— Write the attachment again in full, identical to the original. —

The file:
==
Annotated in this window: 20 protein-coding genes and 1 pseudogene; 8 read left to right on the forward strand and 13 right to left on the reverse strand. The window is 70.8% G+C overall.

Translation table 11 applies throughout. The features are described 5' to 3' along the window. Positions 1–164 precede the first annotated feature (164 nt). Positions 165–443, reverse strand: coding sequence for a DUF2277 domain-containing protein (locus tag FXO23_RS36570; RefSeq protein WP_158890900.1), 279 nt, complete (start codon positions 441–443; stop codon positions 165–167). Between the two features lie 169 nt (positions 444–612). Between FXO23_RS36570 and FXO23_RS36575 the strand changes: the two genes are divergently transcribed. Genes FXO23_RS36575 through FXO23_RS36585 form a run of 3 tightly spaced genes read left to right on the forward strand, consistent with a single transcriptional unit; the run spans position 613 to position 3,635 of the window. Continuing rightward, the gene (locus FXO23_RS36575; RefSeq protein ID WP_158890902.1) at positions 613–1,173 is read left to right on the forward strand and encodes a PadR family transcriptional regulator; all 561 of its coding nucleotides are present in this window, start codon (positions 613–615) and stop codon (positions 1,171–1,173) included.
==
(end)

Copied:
Annotated in this window: 20 protein-coding genes and 1 pseudogene; 8 read left to right on the forward strand and 13 right to left on the reverse strand. The window is 70.8% G+C overall.

Translation table 11 applies throughout. The features are described 5' to 3' along the window. Positions 1–164 precede the first annotated feature (164 nt). Positions 165–443, reverse strand: coding sequence for a DUF2277 domain-containing protein (locus tag FXO23_RS36570; RefSeq protein WP_158890900.1), 279 nt, complete (start codon positions 441–443; stop codon positions 165–167). Between the two features lie 169 nt (positions 444–612). Between FXO23_RS36570 and FXO23_RS36575 the strand changes: the two genes are divergently transcribed. Genes FXO23_RS36575 through FXO23_RS36585 form a run of 3 tightly spaced genes read left to right on the forward strand, consistent with a single transcriptional unit; the run spans position 613 to position 3,635 of the window. Continuing rightward, the gene (locus FXO23_RS36575; RefSeq protein ID WP_158890902.1) at positions 613–1,173 is read left to right on the forward strand and encodes a PadR family transcriptional regulator; all 561 of its coding nucleotides are present in this window, start codon (positions 613–615) and stop codon (positions 1,171–1,173) included.